The 18th Century.—The medicine of the 18th century is notable, like that of the latter part of the 17th, for the striving after complete theoretical systems. The influence of the iatro-physical school was by no means exhausted; and in England, especially through the indirect influence of Sir Isaac Newton's (1642-1727) great astronomical generalizations, it took on a mathematical aspect, and is sometimes known as iatro-mathematical. This phase is most clearly developed in Archibald Pitcairne (1652-1713), who, though a determined opponent of metaphysical explanations, and of the chemical doctrines, gave to his own rude mechanical explanations of life and disease almost the dogmatic completeness of a theological system. His countryman and pupil, George Cheyne (1671-1743), who lived some years at Bath, published a new theory of fevers on the mechanical system, which had a great reputation. Their English contemporaries and successors, John Freind, William Cole, and Richard Mead, leaned also to mechanical explanations, but with a distrust of systematic theoretical completeness, which was perhaps partly a national characteristic, partly the result of the teaching of Sydenham and Locke. Freind (1675-1728) in his Emmenologia gave a mechanical explanation of the phenomena of menstruation. He is also one of the most distinguished writers on the history of medicine. Cole (1635-1716) (see above) published mechanical hypotheses concerning the causation of fevers which closely agree with those of the Italian iatro-mechanical school. More distinguished in his own day than any of these was Mead (1673-1754), one of the most accomplished and socially successful physicians of modern times. Mead was the pupil of the equally popular and successful John Radcliffe (1650-1714), who had acquired from Sydenham a contempt for book-learning, and belonged to no school in medicine but the school of common sense. Radcliffe left, however, no work requiring mention in a history of medicine. Mead, a man of great learning and intellectual activity, was an ardent advocate of the mathematical doctrines. “It is very evident,” he says, “that all other means of improving medicine have been found ineffectual, by the stand it was at for two thousand years, and that, since mathematicians have set themselves to the study of it, men already begin to talk so intelligibly and comprehensibly, even about abstruse matters, that it is to be hoped that mathematical learning will be the distinguishing mark of a physician and a quack.” His Mechanical Account of Poisons, in the first edition (1702), gave an explanation of the effects of poisons, as acting only on the blood. Afterwards he modified his hypothesis, and referred the disturbances produced to the “nervous liquor,” which he supposed to be a quantity of the “universal elastic matter” diffused through the universe, by which Newton explained the phenomena of light—i.e. what was afterwards called the luminiferous ether. Mead's treatise on The Power of the Sun and Moon over Human Bodies (1704), equally inspired by Newton's discoveries, was a premature attempt to assign the influence of atmospheric pressure and other cosmical causes in producing disease. His works contain, however, many original experiments, and excellent practical observations. James Keill (1673-1719) applied Newtonian and mechanical principles to the explanation of bodily functions with still greater accuracy and completeness; but his researches have more importance for physiology than for practical medicine.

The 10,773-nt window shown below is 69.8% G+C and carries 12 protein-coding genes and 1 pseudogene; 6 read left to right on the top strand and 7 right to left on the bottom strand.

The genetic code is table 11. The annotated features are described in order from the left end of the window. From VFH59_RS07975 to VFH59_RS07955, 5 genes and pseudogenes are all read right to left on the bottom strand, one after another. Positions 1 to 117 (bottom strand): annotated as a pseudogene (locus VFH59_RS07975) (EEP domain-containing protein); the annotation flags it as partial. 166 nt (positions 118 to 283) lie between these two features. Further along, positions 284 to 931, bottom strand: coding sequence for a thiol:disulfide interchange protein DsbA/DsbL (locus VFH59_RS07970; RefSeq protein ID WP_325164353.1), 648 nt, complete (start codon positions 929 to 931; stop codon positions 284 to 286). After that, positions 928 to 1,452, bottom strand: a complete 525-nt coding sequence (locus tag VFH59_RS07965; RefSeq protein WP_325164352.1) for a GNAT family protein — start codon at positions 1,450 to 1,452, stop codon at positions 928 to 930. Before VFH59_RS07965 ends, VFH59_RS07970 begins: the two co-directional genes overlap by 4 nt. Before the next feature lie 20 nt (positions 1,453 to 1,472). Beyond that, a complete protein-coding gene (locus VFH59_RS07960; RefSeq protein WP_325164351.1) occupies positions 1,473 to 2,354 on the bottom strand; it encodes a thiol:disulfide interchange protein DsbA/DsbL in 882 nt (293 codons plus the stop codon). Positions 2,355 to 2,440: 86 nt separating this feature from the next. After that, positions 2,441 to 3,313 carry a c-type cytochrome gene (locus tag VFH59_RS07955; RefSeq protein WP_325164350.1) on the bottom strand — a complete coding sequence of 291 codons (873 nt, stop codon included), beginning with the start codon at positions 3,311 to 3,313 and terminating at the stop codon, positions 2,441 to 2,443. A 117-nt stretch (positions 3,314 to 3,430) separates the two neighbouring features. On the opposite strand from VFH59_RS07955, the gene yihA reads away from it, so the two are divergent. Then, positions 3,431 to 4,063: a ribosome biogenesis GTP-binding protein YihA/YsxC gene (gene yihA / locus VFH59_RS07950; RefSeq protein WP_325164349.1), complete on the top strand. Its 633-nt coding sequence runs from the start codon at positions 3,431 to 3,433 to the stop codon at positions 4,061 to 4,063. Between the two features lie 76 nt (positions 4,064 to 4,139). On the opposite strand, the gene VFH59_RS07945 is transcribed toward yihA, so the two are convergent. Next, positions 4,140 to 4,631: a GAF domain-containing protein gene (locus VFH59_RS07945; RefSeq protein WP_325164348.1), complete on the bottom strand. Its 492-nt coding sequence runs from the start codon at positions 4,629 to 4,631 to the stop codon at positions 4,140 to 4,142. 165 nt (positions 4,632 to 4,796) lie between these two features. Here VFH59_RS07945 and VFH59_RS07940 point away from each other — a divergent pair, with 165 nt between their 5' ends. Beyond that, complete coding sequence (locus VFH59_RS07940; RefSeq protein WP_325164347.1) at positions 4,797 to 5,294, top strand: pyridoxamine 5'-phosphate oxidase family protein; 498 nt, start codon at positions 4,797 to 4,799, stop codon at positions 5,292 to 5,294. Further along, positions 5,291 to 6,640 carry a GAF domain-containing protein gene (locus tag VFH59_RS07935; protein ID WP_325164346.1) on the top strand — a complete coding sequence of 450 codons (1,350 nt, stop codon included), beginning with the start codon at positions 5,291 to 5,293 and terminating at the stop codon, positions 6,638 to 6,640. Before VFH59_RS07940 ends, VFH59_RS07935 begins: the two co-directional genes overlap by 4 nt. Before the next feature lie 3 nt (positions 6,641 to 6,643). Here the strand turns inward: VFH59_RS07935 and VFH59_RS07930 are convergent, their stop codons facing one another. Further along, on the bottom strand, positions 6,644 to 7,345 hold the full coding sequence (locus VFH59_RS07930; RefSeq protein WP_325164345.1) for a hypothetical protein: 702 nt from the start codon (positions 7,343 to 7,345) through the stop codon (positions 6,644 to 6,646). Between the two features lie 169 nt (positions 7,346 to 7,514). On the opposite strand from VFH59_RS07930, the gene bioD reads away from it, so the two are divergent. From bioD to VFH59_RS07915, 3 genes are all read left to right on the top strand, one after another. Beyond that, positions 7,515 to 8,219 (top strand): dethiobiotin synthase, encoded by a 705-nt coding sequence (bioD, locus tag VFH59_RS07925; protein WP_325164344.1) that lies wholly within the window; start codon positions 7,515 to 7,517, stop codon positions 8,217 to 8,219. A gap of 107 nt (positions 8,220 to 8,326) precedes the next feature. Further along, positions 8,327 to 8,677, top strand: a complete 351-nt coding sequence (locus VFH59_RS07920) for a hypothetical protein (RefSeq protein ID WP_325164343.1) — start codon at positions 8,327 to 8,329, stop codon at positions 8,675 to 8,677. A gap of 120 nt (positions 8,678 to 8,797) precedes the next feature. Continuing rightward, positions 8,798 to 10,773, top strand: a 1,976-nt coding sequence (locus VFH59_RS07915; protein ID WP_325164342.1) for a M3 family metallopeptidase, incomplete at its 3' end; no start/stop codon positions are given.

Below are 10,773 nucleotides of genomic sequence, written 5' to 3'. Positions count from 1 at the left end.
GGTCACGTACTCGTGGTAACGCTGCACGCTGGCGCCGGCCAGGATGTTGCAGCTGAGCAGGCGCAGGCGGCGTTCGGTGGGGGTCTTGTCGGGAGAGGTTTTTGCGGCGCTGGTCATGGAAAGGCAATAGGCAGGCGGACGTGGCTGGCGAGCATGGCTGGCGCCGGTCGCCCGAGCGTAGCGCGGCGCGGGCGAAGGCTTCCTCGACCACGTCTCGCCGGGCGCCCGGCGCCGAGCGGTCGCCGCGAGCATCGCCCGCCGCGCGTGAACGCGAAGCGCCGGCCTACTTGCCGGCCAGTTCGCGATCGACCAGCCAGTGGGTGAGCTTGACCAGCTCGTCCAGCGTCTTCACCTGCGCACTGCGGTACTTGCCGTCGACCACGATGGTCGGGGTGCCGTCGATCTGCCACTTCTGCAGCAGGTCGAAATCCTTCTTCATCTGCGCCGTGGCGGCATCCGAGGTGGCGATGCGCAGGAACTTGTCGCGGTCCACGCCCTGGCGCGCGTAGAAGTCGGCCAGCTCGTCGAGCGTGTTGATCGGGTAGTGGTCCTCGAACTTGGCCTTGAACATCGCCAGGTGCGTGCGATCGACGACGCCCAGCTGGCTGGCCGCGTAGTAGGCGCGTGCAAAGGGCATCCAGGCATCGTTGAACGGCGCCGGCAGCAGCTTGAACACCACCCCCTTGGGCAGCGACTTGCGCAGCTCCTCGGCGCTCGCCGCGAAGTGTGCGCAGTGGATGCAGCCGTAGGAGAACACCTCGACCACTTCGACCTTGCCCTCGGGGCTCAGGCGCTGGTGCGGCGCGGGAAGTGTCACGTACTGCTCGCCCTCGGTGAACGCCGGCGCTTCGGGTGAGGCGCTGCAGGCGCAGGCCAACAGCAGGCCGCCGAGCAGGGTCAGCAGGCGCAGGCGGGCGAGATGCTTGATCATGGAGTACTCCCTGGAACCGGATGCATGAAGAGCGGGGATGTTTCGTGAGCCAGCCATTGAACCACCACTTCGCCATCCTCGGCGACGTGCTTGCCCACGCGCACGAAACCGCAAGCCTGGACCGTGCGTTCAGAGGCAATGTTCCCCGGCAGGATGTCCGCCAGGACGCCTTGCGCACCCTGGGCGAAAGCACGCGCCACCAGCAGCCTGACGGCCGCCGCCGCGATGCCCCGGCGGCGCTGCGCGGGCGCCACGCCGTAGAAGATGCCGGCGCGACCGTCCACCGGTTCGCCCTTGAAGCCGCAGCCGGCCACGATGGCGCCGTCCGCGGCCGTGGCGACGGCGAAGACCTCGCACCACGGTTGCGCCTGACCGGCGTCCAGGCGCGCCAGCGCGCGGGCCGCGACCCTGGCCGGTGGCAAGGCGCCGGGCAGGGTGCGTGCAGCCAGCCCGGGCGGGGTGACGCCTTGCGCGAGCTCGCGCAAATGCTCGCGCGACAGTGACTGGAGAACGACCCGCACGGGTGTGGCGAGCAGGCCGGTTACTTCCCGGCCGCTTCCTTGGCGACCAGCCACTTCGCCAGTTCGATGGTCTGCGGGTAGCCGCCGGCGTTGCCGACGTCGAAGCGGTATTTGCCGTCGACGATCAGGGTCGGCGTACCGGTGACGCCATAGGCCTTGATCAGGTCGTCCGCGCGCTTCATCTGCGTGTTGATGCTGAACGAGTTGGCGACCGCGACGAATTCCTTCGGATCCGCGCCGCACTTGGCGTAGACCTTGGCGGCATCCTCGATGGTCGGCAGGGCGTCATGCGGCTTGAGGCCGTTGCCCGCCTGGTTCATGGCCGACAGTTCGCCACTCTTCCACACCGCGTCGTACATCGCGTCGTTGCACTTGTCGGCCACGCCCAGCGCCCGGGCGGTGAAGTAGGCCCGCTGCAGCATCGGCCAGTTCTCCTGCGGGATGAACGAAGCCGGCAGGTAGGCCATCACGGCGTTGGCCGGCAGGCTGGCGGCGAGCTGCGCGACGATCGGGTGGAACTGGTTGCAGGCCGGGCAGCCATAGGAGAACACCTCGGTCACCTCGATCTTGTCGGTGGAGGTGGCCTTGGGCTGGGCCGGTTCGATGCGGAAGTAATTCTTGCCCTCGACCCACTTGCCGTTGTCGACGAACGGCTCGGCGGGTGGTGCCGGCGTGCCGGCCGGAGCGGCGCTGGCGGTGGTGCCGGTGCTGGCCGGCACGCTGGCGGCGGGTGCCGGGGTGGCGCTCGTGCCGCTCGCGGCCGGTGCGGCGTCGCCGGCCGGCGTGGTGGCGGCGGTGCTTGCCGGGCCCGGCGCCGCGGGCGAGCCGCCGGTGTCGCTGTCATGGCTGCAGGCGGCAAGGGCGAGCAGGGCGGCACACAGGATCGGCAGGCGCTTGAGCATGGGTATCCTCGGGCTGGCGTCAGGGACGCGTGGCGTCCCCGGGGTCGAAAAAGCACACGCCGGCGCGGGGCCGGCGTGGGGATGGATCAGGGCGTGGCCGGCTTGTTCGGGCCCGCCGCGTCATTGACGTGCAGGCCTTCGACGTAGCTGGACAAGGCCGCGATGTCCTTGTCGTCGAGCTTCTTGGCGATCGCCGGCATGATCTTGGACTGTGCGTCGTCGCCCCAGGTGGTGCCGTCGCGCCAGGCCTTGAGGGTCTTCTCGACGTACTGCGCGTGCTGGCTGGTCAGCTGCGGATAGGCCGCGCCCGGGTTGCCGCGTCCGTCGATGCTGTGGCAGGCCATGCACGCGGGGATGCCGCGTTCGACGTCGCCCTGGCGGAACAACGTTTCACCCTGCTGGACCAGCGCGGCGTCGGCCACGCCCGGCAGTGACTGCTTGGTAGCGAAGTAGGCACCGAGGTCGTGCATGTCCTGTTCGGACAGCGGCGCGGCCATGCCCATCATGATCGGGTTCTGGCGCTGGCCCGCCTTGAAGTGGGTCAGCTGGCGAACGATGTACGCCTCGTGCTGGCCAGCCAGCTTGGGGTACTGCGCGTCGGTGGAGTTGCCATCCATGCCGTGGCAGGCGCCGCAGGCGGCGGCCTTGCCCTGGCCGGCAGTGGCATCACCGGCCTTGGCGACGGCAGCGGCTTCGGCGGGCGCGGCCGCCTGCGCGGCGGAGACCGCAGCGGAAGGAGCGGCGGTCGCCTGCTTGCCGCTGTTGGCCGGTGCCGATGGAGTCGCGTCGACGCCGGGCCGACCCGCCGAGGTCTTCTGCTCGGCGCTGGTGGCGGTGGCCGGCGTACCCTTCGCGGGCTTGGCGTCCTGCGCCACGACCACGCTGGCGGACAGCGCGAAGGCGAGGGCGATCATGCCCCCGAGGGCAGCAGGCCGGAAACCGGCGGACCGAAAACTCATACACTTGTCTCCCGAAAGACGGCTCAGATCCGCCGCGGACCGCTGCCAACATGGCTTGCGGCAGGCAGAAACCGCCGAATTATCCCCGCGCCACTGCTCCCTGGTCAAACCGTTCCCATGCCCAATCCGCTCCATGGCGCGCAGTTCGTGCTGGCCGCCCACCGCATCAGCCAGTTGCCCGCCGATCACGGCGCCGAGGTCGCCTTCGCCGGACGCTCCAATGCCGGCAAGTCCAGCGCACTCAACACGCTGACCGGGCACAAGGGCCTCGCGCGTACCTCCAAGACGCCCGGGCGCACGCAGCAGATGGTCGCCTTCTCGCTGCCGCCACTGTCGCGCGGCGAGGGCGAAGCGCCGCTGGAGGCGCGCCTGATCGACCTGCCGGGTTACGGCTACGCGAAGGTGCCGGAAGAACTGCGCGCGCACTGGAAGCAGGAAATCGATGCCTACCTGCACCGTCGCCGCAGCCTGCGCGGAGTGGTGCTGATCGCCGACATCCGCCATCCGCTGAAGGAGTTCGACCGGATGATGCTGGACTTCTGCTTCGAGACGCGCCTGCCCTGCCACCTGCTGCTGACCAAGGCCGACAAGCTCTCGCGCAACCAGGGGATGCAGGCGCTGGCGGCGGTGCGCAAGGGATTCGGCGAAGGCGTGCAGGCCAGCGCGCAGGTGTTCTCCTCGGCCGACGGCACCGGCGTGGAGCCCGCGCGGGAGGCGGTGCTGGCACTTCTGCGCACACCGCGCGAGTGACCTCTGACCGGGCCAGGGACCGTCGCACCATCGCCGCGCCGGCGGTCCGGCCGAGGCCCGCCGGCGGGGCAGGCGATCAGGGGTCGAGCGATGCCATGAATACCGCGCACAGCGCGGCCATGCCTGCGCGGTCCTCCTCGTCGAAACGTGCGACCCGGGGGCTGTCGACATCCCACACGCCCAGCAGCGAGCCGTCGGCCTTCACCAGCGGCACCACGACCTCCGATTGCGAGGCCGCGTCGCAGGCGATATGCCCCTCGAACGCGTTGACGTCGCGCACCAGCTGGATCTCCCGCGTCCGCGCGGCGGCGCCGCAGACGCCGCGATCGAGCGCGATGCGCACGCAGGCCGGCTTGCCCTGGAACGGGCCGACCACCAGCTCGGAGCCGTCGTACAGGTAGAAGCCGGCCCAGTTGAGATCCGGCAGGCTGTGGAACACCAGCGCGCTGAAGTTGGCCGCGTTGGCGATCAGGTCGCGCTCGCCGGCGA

Boerhaave.—None of these men founded a school—a result due in part to their intellectual character, in part to the absence in England of medical schools equivalent in position and importance to the universities of the Continent. An important academical position was, on the other hand, one of the reasons why a physician not very different in his way of thinking from the English physicians of the age of Queen Anne was able to take a far more predominant position in the medical world. Hermann Boerhaave (1668-1738) was emphatically a great teacher. He was for many years professor of medicine at Leiden, where he lectured five hours a day, and excelled in influence and reputation not only his greatest forerunners, Montanus of Padua and Sylvius of Leiden, but probably every subsequent teacher. The hospital of Leiden, though with only twelve beds available for teaching, became the centre of medical influence in Europe. Many of the leading English physicians of the 18th century studied there; Gerard Van Swieten (1700-1772), a pupil of Boerhaave, transplanted the latter's method of teaching to Vienna, and founded the noted Vienna school of medicine. As the organizer, and almost the constructor, of the modern method of clinical instruction, the services of Boerhaave to the progress of medicine were immense, and can hardly be overrated. In his teaching, as in his practice, he avowedly followed the method of Hippocrates and Sydenham, both of whom he enthusiastically admired. In his medical doctrines he must be pronounced an eclectic, though taking his stand mainly on the iatro-mechanical school. The best-known parts of Boerhaave's system are his doctrines of inflammation, obstruction and “plethora.” By the last named especially he was long remembered. His object was to make all the anatomical and physiological acquisitions of his age, even microscopical anatomy, which he diligently studied, available for use in the practice of medicine. He thus differed from Sydenham, who took almost as little account of modern science as of ancient dogma. Boerhaave may be in some respects compared to Galen, but again differed from him in that he always abstained from attempting to reduce his knowledge to a uniform and coherent system. Boerhaave attached great importance to the study of the medical classics, but rather treated them historically than quoted them as canonical authorities. It almost follows from the nature of the case that the great task of Boerhaave's life, a synthesis of ancient and modern medicine, and the work in which this is chiefly contained, his celebrated Institutions, could not have any great permanent value. Nearly the same thing is true even of the Aphorisms, in which, following the example of Hippocrates, he endeavoured to sum up the results of his long experience.